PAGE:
While we were at Fricourt we had some heavy work to do, such as leading trench boards and different kinds of metal, all for the trenches to make ready for a big push. One day I was sent down to a Royal Engineers dump in Albert, with a convoy for 6 General Service wagon loads of trench boards. It was the first time we had been to this dump. It was a huge place and to our surprise, when we got inside there were hundreds of German prisoners working here, and some of them could speak English very well, and one of them knew where Sunderland was, very well. He used to come here for a holiday, he said, as his parents lived here.

I saw something which caught my eye and I went to have a look at it. It was just beside a cross road, it was just like a tree. You went inside, then you could walk up, and look through a hole and see round for miles. This was a look out for the German Artillery.

It used to be great when a battalion passed us, and they belonged to Sunderland, you would hear a cheer go up, ‘good old Sunderland’ they would shout.

We retreated through towns full of people. It was awful to see them taking with them as much as they could carry, and their little children crying over them; that touched me most.

So the old 50 Division was no more; we were put into the 8 Division, where all the polishing went on. Everything had to be polished, on our wagons they made us polish everything that could polish. It was Polish Division, I called it. You did not get much time to spare when you came down the line for a rest, all wagons, harness and horses had to be spick and span, and they saw that you did it.

Well, while I was at Mondement I was told I had got the Military Medal for getting rations up to our Battalion through heavy shell fire on many occasions, and saving that Sergeant’s life at Merville. I got the medal on 21-5-19.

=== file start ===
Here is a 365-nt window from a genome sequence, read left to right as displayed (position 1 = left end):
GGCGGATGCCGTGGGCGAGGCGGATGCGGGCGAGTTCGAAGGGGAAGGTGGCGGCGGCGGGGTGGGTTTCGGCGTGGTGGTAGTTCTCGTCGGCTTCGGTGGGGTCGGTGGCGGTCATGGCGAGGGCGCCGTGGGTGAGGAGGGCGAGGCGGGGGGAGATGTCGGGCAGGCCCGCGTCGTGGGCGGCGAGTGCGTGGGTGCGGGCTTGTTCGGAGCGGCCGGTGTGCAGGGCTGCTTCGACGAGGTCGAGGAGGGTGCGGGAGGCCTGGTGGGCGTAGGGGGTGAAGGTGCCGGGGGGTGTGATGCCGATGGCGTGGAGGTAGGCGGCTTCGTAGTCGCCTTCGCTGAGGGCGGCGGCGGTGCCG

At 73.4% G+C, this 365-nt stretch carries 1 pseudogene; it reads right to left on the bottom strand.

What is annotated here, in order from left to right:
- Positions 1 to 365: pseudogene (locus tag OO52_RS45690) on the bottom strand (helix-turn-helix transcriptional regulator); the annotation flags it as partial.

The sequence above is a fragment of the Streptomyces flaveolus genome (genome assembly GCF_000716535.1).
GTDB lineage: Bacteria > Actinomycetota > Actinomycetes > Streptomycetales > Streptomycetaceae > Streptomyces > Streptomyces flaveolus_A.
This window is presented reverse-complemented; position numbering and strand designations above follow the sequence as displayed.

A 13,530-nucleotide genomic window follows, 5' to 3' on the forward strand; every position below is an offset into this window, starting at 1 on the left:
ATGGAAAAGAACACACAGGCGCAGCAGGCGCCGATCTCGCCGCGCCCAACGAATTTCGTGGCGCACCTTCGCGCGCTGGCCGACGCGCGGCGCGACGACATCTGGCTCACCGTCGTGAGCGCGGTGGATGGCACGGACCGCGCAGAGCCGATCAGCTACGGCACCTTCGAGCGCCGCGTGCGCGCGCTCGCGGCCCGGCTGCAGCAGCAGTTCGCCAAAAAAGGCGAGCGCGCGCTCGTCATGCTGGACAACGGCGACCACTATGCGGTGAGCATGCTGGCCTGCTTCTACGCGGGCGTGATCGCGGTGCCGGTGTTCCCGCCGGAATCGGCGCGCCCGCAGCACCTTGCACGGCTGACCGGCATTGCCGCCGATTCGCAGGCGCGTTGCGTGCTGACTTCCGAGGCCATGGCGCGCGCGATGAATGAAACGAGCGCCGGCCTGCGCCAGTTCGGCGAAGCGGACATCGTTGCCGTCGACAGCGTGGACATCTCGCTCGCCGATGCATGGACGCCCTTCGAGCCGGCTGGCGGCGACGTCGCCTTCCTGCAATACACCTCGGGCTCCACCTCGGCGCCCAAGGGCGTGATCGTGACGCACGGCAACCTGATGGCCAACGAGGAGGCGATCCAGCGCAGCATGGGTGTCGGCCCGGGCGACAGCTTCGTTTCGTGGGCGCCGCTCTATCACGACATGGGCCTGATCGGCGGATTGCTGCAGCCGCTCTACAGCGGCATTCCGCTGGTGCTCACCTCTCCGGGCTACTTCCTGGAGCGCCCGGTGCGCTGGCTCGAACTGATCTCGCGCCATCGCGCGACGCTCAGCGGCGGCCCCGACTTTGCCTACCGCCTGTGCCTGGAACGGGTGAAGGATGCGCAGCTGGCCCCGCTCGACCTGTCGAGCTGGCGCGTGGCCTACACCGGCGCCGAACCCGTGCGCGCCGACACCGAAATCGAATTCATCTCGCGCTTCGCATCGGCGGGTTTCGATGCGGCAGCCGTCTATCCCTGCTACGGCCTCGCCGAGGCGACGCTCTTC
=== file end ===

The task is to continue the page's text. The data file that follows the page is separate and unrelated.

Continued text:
While we were at Mondement we were just sleeping anywhere we could, some under wagons and some under large trees. Some days we would [be] soaked through with the heavy rains. There you had to stick it, no big fires to dry your clothes, and no fine beds to lie in.

The only man that troubled me was the Regimental Sergeant Major. He was always trying to catch me on something. His reason for this was, he said, I was too much among the men. I gave him my answer one day and told him that I had been soldiering with these fellows since the first outbreak of this war, and there was no reason to bully and shout at them. That’s what he wanted me to do. Kind word sometimes went a long way, I said.

The room where we slept in there was a cellar underneath it and this old woman kept her money hidden there all the time during the war. She got it out when the Germans cleared out. And she gave the four of us three coins each as a souvenir of the war. One coin I have still got. She also gave each of us the day when we left her a present. I got a jug she said was over hundred years old. And I think it is well over that, it was passed from one family to another she said. One of my pals got a gold brooch, the others got a vase each. She was a fine old lady. I often wished I could have went over to France and seen her.

Reference: DCRO: D/DLI 7/700/11

Where to find this: Durham County Record Office

Contributed by Durham County Record Office | Durham at War volunteers Sue, David, Melissa, Ethel, Jane, Sue, Ollie and Elaine

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If you are looking for another 'long read', try Henry Wilkinson's prisoner of war diary on Durham at War